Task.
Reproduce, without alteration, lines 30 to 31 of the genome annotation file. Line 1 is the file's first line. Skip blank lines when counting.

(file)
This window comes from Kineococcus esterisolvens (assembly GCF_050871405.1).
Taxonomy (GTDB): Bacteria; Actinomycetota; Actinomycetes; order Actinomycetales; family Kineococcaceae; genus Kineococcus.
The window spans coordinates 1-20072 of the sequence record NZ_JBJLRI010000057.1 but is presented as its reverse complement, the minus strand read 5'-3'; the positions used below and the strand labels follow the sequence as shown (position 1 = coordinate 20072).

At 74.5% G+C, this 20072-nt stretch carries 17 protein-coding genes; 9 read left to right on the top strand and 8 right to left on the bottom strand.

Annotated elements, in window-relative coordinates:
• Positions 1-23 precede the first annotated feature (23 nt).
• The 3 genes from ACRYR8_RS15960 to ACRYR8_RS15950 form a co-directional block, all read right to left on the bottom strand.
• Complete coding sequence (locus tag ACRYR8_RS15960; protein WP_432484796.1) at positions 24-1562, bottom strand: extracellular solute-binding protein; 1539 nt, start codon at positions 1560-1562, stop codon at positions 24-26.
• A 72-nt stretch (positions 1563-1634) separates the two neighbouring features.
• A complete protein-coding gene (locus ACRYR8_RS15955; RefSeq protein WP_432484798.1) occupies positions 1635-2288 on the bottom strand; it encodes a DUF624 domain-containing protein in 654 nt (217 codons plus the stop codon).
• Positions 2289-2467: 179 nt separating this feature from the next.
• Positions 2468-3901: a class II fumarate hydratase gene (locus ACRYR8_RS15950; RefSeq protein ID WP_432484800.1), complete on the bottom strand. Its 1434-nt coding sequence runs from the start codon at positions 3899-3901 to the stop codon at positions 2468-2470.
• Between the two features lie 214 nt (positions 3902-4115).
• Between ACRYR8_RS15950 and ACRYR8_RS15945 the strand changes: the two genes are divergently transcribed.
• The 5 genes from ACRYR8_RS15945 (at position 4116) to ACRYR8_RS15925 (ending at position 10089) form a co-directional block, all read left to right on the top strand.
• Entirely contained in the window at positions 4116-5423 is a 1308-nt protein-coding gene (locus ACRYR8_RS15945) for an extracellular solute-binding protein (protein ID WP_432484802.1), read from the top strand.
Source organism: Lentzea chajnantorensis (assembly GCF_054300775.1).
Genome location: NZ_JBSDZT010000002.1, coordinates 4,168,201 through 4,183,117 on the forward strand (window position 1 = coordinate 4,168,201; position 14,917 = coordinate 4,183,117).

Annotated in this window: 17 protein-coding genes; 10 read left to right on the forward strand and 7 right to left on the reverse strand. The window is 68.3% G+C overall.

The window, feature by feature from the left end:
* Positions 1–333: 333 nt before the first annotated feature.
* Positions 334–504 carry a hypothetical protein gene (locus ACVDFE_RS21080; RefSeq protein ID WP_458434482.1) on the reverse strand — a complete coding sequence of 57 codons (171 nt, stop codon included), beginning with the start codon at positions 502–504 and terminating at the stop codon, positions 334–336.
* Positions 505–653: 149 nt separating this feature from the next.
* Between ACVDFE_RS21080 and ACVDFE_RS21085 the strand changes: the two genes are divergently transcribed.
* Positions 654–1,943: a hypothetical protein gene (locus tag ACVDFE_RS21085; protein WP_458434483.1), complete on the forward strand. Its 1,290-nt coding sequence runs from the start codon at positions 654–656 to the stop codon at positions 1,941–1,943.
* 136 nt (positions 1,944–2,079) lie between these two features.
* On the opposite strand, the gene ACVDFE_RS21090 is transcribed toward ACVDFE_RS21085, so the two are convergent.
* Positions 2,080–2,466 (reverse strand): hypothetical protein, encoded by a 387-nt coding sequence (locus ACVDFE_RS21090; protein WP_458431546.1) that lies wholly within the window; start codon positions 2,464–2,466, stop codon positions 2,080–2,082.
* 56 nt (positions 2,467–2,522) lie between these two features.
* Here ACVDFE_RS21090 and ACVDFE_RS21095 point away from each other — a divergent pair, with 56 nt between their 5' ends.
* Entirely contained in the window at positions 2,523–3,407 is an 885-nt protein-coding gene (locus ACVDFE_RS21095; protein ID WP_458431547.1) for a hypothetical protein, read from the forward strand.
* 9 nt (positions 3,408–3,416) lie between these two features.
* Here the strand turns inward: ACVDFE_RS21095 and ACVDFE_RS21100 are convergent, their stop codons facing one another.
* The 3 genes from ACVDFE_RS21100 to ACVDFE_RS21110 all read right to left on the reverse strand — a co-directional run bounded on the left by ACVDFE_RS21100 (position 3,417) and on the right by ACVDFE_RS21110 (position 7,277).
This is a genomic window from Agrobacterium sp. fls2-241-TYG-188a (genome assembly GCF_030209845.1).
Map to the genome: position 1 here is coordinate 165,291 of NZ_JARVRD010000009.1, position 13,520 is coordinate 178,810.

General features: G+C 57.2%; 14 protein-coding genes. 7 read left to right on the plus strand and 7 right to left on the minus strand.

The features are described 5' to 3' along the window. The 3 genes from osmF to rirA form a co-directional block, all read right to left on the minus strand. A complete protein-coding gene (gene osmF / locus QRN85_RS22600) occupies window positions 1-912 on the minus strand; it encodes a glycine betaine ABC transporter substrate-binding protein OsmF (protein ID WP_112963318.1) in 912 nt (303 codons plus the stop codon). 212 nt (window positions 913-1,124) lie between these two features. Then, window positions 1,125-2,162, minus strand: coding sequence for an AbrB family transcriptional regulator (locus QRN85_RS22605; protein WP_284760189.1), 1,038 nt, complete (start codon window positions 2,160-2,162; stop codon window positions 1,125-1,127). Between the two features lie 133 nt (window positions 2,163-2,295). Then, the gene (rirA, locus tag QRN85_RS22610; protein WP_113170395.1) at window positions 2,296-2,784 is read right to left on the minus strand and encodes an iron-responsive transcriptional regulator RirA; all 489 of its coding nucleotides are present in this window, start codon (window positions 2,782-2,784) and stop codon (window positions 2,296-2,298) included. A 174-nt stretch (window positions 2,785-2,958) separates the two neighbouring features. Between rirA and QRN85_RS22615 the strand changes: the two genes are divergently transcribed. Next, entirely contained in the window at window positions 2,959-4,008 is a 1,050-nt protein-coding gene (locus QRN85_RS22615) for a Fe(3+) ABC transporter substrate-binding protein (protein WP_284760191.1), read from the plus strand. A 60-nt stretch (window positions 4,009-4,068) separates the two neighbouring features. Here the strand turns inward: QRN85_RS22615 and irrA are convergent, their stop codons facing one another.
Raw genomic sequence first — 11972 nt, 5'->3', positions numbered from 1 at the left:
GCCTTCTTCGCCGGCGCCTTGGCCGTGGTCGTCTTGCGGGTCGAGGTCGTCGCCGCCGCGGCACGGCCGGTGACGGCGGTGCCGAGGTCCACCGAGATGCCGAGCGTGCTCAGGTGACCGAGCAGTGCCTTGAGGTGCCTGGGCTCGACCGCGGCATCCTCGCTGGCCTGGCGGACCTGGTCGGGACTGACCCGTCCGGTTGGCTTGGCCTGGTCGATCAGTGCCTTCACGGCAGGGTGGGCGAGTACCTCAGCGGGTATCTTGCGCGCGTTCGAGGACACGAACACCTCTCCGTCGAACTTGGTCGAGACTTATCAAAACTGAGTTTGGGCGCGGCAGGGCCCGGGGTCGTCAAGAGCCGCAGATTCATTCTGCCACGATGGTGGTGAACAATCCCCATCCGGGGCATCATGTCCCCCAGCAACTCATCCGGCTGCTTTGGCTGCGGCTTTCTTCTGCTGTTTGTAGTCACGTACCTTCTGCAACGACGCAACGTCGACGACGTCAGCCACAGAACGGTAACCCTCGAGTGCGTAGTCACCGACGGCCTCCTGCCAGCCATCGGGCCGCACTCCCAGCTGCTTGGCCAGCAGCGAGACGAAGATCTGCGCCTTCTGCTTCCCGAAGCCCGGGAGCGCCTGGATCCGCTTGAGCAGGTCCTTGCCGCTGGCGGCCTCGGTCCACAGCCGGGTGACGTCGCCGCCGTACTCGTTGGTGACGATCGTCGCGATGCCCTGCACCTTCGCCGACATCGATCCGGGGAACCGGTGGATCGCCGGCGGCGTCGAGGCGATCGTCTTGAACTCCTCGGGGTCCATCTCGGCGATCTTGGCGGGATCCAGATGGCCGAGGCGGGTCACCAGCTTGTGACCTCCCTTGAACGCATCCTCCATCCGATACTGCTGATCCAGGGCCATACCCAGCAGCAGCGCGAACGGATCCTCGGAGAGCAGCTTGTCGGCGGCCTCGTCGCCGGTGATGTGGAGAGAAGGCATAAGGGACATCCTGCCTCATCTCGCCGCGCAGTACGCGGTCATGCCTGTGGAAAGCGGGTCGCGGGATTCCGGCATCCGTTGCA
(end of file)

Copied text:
* Here ACVDFE_RS21090 and ACVDFE_RS21095 point away from each other — a divergent pair, with 56 nt between their 5' ends.
* Entirely contained in the window at positions 2,523–3,407 is an 885-nt protein-coding gene (locus ACVDFE_RS21095; protein ID WP_458431547.1) for a hypothetical protein, read from the forward strand.